The town hall in Long
|• Mayor (1989–2008)||Gabriel Bernard|
|9.19 km2 (3.55 sq mi)|
|• Density||72/km2 (190/sq mi)|
|Time zone||UTC+01:00 (CET)|
|• Summer (DST)||UTC+02:00 (CEST)|
|Elevation||6–111 m (20–364 ft) |
(avg. 104 m or 341 ft)
|1 French Land Register data, which excludes lakes, ponds, glaciers > 1 km2 (0.386 sq mi or 247 acres) and river estuaries. 2 Population without double counting: residents of multiple communes (e.g., students and military personnel) only counted once.|
|Starting in 1962: Population without duplicates|
Places of interest
Church of St. Jean-Baptiste
The first church was built here in the 12th century and must have been quite small compared to the present-day building. Another church replaced the original in the 15th century. During the 19th century, as the population of the town had grown to 1800 people, another church had to be built, though the bell-tower of the original was incorporated within the new building, which was completed in 1851.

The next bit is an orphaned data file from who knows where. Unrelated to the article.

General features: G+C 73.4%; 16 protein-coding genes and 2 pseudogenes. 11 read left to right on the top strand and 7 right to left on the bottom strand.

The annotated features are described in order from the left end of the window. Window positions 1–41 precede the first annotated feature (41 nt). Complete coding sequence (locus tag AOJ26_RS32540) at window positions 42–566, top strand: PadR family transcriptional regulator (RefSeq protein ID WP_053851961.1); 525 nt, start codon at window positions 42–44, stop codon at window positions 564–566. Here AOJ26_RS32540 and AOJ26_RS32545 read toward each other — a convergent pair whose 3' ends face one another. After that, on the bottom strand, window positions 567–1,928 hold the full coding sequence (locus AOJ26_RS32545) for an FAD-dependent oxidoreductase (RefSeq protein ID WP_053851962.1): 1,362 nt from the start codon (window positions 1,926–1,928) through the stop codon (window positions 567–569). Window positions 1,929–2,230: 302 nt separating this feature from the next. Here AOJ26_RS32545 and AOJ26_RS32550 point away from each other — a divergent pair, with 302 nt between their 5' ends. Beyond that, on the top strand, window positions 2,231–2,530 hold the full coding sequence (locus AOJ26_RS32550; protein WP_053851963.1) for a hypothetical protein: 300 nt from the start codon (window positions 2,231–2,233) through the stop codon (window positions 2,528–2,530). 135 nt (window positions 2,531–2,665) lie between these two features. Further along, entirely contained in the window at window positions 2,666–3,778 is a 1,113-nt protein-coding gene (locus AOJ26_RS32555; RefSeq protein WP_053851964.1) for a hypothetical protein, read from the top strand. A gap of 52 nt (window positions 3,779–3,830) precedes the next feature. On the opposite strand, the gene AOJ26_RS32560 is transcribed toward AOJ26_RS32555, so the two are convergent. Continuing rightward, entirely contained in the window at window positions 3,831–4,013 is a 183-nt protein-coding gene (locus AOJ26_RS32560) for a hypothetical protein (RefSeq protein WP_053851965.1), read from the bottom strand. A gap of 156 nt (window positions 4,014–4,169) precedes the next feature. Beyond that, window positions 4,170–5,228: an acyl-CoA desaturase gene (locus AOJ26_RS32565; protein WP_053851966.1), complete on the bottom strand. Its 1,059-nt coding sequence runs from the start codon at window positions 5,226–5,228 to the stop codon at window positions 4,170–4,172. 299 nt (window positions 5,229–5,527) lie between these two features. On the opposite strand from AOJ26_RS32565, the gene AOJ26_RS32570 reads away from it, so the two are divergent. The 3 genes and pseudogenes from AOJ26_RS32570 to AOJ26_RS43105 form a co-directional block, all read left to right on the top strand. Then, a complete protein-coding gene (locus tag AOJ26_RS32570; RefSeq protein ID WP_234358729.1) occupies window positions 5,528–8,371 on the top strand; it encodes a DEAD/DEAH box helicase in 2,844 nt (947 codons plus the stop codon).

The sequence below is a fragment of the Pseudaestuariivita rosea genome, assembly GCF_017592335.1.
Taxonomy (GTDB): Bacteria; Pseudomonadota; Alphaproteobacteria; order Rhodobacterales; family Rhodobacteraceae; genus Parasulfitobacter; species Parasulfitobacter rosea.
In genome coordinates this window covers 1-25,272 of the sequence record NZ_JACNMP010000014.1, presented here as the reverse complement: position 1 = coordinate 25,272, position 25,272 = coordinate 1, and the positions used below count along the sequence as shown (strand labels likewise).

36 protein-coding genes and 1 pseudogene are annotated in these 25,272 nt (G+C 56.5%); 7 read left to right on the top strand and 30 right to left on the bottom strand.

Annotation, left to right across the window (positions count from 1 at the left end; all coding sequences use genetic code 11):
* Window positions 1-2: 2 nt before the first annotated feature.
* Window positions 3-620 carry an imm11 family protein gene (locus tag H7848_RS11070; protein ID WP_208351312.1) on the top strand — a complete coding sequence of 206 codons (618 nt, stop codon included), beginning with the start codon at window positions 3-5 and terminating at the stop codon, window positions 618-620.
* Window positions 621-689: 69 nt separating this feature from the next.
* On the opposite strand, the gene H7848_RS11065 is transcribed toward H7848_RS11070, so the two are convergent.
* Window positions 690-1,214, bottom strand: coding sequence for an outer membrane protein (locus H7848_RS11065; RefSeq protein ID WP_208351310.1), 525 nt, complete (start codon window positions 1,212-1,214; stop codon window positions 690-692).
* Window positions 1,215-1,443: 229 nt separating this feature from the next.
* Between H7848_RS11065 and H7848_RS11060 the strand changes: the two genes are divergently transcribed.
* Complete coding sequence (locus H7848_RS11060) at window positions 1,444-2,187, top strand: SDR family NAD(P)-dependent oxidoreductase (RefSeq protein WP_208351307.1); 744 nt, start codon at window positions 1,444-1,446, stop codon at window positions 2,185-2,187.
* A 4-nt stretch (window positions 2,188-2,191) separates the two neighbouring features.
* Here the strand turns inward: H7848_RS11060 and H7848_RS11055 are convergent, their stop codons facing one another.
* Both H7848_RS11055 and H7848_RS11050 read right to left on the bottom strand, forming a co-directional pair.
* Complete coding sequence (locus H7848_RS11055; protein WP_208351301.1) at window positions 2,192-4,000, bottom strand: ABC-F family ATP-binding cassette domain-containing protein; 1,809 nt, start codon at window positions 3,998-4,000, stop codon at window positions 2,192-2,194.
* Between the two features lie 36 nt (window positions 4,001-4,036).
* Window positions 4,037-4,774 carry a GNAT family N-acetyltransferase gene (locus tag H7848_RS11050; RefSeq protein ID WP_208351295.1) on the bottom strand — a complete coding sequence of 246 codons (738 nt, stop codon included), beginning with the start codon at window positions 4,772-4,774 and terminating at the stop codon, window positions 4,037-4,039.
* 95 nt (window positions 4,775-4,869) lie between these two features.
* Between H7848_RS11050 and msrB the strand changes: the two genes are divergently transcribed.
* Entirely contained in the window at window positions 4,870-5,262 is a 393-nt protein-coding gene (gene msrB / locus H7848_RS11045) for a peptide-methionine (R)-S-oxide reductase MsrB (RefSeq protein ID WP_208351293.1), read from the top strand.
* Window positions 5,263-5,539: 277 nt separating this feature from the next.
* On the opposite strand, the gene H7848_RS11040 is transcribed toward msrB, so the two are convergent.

The hydro-electric plant
In 1900, the municipal council decided to build an electricity generating plant, powered by the waters of the Somme. Inaugurated three years later on 7 June 1903, the three turbines provided electricity at 120 volts DC for the entire village, at little charge. It also provided running water to every home too.
By 1968, the world had caught up and overtaken the generators at Long. A 220volt supply from the national grid ( and, for the first time, electricity bills ) arrived in the commune. The plant continued to pump water until 1974. The building now houses a museum.
The Château at Long
The 18th-century château, in pink brick and white stone, with a mansard roof, was built on the site of an earlier medieval castle.
During the Second World War, the building was badly damaged by occupying troops, who burnt doors, windows and flooring.
Lovingly restored during the 1960s, the building is now open to the public.
|Wikimedia Commons has media related to Long (Somme).|
- Long on the Quid website (in French)
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